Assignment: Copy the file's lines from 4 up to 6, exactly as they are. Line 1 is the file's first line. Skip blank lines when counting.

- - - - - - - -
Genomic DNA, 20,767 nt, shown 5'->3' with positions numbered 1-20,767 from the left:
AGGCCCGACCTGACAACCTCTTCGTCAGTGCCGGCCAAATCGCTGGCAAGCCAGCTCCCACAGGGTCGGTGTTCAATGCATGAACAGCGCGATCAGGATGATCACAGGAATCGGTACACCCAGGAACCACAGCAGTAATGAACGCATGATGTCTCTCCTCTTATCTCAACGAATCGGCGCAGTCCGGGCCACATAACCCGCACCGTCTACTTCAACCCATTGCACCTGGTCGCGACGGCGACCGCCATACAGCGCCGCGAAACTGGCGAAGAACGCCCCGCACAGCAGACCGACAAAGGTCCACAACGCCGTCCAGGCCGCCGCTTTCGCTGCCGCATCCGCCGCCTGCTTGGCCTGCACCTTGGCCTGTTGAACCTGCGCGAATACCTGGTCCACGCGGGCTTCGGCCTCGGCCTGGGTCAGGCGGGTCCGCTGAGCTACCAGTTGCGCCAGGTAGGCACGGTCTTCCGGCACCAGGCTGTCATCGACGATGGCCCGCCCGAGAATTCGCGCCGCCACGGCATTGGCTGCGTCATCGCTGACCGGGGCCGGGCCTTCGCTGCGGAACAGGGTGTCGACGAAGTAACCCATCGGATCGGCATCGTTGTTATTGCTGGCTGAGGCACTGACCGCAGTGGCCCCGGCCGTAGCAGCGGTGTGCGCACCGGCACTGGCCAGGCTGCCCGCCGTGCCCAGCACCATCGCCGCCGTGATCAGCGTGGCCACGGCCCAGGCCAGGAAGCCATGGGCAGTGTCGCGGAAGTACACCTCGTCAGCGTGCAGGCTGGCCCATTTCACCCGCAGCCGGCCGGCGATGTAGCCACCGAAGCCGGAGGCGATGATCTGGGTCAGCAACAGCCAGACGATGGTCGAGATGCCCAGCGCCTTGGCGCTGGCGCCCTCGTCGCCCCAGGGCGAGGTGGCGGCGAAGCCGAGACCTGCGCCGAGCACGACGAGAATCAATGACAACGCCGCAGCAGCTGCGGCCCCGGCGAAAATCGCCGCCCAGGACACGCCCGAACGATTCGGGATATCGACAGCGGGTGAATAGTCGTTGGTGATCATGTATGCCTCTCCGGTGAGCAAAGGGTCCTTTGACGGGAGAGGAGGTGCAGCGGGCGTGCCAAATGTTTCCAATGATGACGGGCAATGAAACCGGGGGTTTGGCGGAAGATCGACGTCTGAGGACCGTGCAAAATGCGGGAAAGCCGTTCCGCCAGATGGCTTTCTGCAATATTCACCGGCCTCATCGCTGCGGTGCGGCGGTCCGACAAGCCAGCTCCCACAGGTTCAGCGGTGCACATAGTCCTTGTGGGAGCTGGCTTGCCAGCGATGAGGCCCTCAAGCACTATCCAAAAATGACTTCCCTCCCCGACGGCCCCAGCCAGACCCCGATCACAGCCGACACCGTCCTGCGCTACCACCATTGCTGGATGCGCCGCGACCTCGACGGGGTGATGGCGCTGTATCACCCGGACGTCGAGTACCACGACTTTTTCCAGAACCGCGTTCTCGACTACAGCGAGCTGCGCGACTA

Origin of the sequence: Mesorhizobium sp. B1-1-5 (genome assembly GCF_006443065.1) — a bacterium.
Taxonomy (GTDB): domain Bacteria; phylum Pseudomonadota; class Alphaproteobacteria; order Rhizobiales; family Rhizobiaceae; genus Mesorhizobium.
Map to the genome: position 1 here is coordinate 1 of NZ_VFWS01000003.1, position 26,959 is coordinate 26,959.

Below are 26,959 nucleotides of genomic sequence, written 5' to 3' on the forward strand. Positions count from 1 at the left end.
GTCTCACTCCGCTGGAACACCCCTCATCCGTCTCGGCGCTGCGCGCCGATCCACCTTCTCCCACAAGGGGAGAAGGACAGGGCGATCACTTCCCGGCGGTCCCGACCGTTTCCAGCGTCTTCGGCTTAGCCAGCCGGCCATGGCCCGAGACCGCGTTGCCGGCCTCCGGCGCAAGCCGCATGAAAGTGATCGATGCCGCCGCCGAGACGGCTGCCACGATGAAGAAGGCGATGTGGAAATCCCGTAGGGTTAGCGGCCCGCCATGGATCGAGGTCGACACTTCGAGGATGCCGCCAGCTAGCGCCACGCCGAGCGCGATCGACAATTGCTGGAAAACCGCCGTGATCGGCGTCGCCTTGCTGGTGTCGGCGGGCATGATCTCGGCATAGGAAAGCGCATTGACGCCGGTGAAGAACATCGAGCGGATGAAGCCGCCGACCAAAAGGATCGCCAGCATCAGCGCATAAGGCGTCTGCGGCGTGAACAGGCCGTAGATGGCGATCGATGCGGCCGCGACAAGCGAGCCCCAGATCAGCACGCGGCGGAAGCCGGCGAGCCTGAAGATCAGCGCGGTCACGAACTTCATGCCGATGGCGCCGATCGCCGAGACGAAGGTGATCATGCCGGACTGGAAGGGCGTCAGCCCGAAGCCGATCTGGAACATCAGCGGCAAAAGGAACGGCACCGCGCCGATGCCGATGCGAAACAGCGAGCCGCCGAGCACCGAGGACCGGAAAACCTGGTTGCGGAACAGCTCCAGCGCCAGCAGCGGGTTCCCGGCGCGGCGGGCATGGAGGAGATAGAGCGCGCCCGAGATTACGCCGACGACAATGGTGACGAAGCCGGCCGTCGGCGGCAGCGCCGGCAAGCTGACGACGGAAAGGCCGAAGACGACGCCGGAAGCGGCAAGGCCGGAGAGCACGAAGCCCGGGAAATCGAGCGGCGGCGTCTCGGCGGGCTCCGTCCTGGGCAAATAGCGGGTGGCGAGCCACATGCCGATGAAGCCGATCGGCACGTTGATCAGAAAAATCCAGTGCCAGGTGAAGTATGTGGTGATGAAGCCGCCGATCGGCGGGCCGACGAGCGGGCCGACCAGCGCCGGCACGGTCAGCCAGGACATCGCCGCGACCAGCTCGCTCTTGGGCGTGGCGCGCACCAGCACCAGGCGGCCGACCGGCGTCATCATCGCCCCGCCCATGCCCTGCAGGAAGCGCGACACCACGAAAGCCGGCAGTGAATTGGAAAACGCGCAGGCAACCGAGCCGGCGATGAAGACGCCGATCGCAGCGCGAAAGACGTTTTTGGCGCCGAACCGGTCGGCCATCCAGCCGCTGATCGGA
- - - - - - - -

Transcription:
Taxonomy (GTDB): domain Bacteria; phylum Pseudomonadota; class Alphaproteobacteria; order Rhizobiales; family Rhizobiaceae; genus Mesorhizobium.
Map to the genome: position 1 here is coordinate 1 of NZ_VFWS01000003.1, position 26,959 is coordinate 26,959.

Below are 26,959 nucleotides of genomic sequence, written 5' to 3' on the forward strand. Positions count from 1 at the left end.